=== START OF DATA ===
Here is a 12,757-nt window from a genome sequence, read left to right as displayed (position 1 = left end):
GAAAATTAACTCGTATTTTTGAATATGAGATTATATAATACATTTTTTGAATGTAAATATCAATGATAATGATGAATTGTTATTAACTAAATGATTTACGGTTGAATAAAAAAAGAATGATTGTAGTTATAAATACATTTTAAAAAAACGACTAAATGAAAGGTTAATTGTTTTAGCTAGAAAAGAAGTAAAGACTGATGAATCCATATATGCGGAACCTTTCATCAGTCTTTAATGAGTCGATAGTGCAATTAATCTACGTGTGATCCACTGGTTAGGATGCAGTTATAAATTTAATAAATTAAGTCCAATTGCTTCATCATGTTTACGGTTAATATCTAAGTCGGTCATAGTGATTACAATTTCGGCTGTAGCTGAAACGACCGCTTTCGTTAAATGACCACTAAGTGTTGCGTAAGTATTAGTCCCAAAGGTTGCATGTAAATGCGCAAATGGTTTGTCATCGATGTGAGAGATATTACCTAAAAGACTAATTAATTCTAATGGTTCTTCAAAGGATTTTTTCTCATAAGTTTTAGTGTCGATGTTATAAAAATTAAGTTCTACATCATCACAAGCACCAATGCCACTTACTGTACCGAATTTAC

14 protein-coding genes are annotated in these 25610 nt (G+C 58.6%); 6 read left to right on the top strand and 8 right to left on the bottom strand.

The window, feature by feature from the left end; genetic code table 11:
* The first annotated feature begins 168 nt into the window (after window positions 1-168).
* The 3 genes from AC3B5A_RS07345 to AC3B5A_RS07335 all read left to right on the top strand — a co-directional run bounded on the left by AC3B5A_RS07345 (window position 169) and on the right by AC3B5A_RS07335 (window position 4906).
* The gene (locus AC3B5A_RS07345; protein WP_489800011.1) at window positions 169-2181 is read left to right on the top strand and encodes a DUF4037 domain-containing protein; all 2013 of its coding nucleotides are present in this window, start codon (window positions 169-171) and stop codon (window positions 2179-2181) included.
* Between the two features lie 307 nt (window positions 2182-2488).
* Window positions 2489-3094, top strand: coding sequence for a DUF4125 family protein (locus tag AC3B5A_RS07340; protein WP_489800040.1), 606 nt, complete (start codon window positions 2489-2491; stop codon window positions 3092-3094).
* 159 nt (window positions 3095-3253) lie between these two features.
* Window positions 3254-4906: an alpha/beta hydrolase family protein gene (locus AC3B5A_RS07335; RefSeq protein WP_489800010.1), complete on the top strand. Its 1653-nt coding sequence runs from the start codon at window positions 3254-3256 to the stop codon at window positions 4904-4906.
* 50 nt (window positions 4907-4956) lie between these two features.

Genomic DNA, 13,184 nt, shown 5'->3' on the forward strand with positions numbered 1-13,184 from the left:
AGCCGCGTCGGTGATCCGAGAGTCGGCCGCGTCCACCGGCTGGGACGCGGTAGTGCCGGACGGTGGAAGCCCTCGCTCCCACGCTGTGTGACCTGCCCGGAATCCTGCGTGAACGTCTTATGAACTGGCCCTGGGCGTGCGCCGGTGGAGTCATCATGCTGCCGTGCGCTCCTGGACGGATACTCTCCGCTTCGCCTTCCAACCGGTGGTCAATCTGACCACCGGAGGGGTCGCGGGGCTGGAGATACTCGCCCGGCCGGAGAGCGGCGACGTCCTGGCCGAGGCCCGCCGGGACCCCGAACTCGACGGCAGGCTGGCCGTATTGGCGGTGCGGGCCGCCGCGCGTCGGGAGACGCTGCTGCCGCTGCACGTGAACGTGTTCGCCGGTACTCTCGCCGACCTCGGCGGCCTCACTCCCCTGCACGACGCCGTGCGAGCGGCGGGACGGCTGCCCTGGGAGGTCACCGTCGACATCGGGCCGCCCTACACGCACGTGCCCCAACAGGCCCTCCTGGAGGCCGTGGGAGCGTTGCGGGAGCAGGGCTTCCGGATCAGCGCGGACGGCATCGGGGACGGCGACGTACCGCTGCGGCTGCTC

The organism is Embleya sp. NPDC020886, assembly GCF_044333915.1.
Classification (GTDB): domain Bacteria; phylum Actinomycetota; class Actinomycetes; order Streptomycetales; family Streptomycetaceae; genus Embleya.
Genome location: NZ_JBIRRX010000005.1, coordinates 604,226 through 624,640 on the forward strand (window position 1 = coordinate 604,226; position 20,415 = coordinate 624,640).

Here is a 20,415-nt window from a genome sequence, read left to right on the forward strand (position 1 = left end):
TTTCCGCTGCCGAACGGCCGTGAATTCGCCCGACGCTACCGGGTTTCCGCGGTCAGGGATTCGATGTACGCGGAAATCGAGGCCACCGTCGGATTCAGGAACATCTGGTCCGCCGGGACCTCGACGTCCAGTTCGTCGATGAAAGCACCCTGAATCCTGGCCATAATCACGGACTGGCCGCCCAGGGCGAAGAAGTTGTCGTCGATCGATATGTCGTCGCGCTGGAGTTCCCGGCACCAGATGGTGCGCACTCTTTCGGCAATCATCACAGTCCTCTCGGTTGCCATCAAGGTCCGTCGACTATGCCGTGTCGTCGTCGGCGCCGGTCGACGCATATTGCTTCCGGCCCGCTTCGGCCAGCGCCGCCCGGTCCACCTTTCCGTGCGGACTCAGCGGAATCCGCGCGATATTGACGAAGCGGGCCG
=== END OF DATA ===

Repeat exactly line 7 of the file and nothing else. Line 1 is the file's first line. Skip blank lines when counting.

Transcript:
* The gene (locus AC3B5A_RS07345; protein WP_489800011.1) at window positions 169-2181 is read left to right on the top strand and encodes a DUF4037 domain-containing protein; all 2013 of its coding nucleotides are present in this window, start codon (window positions 169-171) and stop codon (window positions 2179-2181) included.